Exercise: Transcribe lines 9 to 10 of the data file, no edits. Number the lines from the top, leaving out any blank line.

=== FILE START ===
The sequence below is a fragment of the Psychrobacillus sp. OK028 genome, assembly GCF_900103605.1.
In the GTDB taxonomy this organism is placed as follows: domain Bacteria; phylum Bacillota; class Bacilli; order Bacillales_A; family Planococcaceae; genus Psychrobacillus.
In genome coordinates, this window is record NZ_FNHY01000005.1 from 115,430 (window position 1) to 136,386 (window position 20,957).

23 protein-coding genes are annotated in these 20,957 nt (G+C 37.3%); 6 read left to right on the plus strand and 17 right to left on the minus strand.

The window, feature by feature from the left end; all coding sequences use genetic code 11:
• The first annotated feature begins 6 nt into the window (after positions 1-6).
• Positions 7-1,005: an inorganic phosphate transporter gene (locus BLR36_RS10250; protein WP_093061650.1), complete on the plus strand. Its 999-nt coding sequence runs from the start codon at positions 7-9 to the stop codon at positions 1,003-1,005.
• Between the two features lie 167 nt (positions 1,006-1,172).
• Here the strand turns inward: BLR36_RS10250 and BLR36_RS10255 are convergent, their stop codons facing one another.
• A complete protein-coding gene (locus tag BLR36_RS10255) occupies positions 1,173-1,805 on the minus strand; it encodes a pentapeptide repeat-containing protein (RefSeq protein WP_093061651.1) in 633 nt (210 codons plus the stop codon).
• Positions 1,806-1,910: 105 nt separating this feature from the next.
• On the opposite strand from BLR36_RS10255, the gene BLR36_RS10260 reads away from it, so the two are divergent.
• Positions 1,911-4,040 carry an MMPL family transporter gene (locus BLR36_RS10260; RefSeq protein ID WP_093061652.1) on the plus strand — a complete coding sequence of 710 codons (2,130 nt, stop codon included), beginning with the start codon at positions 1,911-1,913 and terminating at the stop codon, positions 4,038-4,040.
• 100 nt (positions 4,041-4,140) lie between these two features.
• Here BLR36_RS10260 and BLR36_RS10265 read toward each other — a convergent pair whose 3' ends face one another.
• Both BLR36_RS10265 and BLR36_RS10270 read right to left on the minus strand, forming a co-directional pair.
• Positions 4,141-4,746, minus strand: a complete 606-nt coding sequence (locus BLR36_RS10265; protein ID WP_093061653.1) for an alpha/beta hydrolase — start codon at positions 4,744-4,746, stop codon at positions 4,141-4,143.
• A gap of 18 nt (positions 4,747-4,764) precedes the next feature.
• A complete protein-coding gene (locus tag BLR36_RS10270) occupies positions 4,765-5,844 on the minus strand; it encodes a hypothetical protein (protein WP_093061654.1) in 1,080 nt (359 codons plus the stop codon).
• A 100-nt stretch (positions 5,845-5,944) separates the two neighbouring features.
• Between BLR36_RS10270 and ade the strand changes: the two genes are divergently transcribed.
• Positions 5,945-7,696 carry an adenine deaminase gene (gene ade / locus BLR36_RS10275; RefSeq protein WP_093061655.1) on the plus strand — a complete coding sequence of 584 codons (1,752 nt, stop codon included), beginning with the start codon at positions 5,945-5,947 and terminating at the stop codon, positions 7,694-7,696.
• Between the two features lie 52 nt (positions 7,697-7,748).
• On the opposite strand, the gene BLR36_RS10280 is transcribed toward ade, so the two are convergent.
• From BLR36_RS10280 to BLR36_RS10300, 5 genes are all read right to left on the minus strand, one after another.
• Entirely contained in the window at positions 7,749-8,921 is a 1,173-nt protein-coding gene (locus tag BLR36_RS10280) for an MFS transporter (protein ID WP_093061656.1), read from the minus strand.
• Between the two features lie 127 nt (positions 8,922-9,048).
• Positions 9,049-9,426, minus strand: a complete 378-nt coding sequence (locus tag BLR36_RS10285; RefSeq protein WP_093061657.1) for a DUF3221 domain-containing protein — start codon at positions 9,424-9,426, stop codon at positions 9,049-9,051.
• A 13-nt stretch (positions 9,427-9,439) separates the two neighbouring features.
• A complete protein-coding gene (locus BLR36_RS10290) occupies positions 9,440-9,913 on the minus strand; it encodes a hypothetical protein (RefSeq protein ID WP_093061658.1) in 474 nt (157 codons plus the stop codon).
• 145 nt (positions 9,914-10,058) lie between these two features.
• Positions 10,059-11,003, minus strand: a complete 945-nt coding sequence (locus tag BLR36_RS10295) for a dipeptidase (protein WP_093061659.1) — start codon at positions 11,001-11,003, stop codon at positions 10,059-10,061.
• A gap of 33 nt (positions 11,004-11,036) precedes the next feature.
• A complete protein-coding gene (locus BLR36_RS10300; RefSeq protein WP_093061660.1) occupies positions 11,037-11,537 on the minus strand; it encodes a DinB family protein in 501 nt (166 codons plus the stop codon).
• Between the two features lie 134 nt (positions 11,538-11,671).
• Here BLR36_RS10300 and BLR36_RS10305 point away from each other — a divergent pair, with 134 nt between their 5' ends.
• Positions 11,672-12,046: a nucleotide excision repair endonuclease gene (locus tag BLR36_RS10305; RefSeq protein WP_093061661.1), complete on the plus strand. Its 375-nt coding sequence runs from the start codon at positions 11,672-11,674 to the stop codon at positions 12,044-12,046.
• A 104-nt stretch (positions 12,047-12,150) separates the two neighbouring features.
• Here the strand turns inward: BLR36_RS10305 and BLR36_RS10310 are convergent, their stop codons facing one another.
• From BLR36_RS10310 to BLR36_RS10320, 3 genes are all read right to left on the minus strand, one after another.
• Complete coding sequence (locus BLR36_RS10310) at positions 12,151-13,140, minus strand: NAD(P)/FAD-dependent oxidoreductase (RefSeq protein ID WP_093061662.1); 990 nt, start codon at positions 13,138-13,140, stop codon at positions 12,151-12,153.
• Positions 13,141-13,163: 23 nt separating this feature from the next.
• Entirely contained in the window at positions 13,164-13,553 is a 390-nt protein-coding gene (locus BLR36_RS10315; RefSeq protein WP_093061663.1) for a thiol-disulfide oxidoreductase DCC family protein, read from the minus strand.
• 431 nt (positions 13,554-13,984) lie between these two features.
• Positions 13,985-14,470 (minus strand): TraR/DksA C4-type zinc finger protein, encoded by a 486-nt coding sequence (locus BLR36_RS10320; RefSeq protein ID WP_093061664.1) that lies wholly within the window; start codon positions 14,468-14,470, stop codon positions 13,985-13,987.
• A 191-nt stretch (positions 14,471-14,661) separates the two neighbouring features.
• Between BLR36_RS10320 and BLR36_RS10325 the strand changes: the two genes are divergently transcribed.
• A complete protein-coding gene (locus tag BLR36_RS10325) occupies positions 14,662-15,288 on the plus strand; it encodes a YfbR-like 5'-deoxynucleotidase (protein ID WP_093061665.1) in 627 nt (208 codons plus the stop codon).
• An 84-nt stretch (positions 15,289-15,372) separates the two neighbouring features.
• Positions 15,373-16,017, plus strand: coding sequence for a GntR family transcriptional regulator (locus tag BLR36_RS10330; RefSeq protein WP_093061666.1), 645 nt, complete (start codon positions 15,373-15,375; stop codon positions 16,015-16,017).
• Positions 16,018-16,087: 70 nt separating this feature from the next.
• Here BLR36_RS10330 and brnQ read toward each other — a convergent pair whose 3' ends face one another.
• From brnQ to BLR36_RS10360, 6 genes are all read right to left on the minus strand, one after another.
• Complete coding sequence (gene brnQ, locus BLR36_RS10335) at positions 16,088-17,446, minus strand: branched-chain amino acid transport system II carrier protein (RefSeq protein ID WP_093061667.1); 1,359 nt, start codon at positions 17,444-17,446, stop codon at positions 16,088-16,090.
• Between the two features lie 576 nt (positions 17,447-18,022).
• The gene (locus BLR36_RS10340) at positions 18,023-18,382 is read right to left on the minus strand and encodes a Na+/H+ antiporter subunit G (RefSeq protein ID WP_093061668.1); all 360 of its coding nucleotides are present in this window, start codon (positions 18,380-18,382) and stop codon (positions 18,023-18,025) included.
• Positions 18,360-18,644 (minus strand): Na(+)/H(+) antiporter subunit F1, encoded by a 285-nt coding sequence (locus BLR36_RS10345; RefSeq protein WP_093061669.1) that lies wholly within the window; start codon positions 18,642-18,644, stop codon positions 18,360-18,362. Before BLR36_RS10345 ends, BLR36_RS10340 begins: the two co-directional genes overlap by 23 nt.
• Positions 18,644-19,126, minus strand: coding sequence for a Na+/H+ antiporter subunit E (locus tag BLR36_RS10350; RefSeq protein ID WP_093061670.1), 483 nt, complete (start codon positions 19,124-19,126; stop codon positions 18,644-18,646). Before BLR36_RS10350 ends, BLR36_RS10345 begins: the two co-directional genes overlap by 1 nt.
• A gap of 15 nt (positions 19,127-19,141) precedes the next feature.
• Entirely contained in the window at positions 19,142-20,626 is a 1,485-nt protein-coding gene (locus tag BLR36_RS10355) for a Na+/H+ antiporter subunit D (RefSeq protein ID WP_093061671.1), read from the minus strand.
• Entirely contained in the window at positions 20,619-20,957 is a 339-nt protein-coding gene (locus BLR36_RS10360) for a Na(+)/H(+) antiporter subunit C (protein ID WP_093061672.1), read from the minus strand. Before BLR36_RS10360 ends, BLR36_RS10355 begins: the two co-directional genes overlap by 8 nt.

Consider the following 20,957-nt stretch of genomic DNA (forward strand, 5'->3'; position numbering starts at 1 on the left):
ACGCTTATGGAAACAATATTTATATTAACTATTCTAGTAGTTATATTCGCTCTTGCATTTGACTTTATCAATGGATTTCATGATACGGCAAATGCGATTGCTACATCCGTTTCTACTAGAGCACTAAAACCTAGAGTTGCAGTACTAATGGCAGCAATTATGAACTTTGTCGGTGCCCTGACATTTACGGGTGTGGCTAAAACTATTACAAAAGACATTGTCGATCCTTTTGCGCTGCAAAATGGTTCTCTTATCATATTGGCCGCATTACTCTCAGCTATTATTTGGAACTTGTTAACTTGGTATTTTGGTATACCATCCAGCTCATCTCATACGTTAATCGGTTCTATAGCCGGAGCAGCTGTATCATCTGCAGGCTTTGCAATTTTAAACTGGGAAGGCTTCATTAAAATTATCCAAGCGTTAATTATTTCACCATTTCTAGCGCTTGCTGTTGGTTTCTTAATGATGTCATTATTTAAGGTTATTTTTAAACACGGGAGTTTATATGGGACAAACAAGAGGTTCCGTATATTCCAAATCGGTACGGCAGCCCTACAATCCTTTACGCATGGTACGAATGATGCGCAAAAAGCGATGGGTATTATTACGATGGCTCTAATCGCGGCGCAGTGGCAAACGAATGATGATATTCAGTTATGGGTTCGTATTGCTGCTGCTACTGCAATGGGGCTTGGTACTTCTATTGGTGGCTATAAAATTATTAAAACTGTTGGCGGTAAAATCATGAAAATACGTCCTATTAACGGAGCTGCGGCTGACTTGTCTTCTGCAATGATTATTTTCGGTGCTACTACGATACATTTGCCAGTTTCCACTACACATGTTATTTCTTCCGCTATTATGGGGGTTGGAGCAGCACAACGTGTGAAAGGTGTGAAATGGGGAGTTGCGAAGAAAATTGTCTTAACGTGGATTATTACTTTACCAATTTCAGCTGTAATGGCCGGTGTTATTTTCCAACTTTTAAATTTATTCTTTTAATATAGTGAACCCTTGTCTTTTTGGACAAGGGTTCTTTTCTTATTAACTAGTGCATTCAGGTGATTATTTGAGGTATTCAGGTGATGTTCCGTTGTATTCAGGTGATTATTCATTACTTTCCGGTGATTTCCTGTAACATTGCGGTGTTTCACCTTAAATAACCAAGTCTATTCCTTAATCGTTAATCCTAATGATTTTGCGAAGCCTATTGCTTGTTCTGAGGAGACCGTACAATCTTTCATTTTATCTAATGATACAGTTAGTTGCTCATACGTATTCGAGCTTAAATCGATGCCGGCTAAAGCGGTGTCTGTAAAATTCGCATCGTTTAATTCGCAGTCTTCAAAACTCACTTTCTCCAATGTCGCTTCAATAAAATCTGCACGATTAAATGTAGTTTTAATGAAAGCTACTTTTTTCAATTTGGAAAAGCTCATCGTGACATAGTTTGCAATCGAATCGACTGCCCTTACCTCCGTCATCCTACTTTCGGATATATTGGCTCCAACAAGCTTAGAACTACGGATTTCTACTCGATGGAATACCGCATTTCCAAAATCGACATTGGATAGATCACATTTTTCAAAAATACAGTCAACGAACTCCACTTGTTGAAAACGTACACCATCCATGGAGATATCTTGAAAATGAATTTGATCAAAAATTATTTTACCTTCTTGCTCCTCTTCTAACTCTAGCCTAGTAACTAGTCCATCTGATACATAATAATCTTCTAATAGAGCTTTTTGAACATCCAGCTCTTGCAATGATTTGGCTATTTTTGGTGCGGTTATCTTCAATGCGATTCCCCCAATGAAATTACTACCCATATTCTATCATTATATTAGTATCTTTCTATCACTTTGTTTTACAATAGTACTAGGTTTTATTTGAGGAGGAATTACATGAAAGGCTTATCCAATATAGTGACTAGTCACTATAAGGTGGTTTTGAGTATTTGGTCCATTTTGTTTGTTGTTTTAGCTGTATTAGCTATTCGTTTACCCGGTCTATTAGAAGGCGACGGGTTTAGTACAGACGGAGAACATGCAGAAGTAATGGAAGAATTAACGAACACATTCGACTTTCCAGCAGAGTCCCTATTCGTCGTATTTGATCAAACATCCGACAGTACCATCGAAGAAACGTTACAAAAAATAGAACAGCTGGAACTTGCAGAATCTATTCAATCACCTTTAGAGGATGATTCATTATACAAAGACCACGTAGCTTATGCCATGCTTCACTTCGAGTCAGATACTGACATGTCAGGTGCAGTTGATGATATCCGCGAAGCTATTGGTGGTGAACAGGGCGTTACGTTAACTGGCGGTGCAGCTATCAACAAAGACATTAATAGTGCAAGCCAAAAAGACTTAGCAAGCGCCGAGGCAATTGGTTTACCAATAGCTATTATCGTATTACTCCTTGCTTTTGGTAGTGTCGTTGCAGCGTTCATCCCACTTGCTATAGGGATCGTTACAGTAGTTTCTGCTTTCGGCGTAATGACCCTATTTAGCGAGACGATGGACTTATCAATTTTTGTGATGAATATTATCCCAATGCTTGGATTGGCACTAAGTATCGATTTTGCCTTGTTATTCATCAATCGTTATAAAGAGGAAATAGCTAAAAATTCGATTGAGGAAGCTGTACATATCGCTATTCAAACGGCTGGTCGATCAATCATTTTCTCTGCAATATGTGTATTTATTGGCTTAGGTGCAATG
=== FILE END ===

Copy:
• Here the strand turns inward: BLR36_RS10250 and BLR36_RS10255 are convergent, their stop codons facing one another.
• A complete protein-coding gene (locus tag BLR36_RS10255) occupies positions 1,173-1,805 on the minus strand; it encodes a pentapeptide repeat-containing protein (RefSeq protein WP_093061651.1) in 633 nt (210 codons plus the stop codon).